Analysis: Can Huckabee go the distance?

January 3, 2008 9:04:54 PM PST
Evangelical Republicans in Iowa chose one of their own in Mike Huckabee.

"Wherever it ends - and we know where that's going to be - it started here in Iowa," the emboldened candidate proclaimed as he promised more victories in states to come.

But the looming question is whether the Southern Baptist minister turned decade-long Arkansas governor is strong enough to triumph outside friendly Iowa territory, and go the distance to the nomination.

That test begins immediately as Huckabee turns to New Hampshire, where he will run head-on into town meetings full of secular voters, and John McCain, the Arizona senator who has pinned his second White House bid on the state he won in 2000.

New Hampshire holds the nation's first primary in just five days, and Huckabee also will face a rematch there with Mitt Romney, the former Massachusetts governor who desperately needs a victory in neighboring New Hampshire to prove his candidacy isn't crippled after an Iowa defeat.

Huckabee's improbable rise from underdog to leader upended the GOP race in the final weeks of the Iowa campaign. His ascent - like his ultimate triumph - was fueled by Christian conservatives who spent a year searching for a candidate to embrace before settling on Huckabee.

He made his religious beliefs and his rock-solid opposition to abortion, gay marriage and gun control central parts of his campaign - and it paid off. Romney, for his part, struggled to overcome skepticism about his Mormon faith and his shifts on positions on issues that cultural and religious conservatives hold dear.

"Values voters spoke loudly tonight in Iowa through Governor Huckabee's candidacy," said Greg Mueller, a GOP strategist and former aide to past conservative presidential candidates Pat Buchanan and Steve Forbes. "But his success was also due to his appeal as an authentic and genuine candidate that connected with middle America."

"Now, he's got to use that bully pulpit to broaden his populist appeal in New Hampshire," Mueller added.

In a poll conducted for The Associated Press of voters entering Iowa's caucuses, Huckabee voters indicated values outranked electability in importance. Six in 10 of his backers said the most important quality in picking a candidate was someone who shared their values, while a third of his supporters said he says what he believes. Fewer than one in 20 said they thought he had the best chance of winning in November.

Faith was a determining factor for many Republican caucus participants.

A significant chunk of Huckabee supporters - eight in 10 - said they are born again or evangelical Christians, compared to less than half of Romney's backers. Nearly two-thirds of Huckabee voters also said it was very important that their candidate share their religious beliefs, compared to about one in five of Romney's.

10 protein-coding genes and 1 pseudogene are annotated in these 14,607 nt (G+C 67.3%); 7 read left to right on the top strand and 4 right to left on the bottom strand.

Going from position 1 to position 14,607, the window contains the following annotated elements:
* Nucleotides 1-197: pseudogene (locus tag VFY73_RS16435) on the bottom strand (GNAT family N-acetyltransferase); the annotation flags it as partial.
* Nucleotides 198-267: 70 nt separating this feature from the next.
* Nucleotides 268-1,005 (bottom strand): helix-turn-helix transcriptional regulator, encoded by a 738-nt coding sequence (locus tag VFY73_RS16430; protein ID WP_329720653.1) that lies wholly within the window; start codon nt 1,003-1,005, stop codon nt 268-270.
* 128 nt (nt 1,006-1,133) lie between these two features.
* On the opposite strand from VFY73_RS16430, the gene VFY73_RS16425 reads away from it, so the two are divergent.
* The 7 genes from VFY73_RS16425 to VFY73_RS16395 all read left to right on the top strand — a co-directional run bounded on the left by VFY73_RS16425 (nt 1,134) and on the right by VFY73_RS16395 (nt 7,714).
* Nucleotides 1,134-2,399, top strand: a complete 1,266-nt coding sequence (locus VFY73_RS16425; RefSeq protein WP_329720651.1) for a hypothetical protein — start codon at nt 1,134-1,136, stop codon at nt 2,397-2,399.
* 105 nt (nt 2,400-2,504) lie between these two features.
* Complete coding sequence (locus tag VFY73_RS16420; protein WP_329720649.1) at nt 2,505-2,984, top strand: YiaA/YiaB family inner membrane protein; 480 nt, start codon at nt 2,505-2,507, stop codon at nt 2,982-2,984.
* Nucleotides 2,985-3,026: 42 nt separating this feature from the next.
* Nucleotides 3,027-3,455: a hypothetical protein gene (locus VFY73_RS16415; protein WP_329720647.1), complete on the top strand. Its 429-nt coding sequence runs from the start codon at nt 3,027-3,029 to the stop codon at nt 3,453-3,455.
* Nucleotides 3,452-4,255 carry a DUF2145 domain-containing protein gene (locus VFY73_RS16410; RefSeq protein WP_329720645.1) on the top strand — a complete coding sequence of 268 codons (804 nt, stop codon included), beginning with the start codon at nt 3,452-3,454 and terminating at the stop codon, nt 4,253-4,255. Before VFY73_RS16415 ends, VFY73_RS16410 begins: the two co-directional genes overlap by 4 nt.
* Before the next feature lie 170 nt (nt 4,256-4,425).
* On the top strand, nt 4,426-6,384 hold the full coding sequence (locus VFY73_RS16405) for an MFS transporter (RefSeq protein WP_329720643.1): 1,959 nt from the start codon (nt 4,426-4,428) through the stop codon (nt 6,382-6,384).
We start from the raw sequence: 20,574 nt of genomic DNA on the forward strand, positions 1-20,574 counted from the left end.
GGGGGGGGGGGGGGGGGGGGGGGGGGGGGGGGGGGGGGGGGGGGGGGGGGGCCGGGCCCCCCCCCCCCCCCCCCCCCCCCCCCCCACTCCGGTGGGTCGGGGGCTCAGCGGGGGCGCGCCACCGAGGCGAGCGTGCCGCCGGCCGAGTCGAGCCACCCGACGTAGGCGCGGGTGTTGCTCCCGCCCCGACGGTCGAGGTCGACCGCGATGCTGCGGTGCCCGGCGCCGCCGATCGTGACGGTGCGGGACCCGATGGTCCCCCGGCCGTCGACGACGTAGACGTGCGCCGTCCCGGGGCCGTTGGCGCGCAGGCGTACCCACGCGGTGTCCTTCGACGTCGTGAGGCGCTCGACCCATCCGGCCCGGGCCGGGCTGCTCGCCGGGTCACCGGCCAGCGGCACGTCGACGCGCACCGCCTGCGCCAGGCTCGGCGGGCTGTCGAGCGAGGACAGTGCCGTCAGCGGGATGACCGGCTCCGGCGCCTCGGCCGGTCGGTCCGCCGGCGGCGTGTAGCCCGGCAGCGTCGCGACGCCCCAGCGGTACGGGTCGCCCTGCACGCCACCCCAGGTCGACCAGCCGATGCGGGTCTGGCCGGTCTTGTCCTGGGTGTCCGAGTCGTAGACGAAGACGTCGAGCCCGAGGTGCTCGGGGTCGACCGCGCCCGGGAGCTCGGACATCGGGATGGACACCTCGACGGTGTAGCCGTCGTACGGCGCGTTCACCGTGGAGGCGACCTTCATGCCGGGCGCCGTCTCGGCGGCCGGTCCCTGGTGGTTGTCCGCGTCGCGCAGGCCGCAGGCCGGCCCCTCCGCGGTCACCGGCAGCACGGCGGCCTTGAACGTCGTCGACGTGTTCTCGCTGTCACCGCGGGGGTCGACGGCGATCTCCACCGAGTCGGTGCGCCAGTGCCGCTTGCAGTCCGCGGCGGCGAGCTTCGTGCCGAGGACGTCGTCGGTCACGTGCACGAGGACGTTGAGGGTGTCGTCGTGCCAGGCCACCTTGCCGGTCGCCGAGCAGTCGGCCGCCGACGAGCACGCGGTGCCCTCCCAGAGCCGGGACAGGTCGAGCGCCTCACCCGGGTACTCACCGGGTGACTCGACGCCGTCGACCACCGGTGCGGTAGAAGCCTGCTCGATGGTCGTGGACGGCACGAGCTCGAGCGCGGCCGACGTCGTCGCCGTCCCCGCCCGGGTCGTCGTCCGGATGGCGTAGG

After a year of tumult, the Iowa race amounted to a classic David vs. Goliath battle, with a pair of former governors in a high-stakes slugfest for the coveted prize.

Huckabee appealed to the emotions of Iowa Republicans, with an I'm-like-you pitch and an emphasis on Christianity. Romney was the practical pick, an accomplished businessman with a powerhouse organization and a seemingly endless supply of money to go the distance.

McCain and former Tennessee Sen. Fred Thompson were in a tight race for third place, both seeking the bronze medal to claim the start of a comeback. Ron Paul, the long-shot Texas congressman with an anti-war, libertarian bent, captured more votes than Rudy Giuliani, the former New York mayor who comfortably led in national polls for the better part of a year.

Iowa had the first say in the most volatile, wide-open GOP nomination race in a half-century, and the state's recent history bodes well for the caucus winner. It has chosen the Republican who eventually secured the nomination in the two most recent contested GOP competitions - George W. Bush in 2000 and Bob Dole in 1996.

But unlike those races, there is no establishment candidate this time. Conservatives spent much of the past year restless; they found flaws in each of the many candidates in the remarkably crowded GOP field.

Huckabee trailed his better-known rivals in money, manpower and polls all year before a surprise autumn surge vaulted him from the back of the crowded pack of candidates to the front. With a bare-bones campaign and modest fundraising, he bet his stellar communication skills and likablity would carry him to a win.

Romney, a self-made multimillionaire who poured more than $17 million into his presidential bid, sunk $7 million into Iowa advertising to emerge as the caucus leader for months. He pinned his hopes on his organizational strength and financial advantage.

In the end, the race for the gold medal in Iowa boiled down to message vs. money - and message won.

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EDITOR'S NOTE - Liz Sidoti covers presidential politics for The Associated Press.


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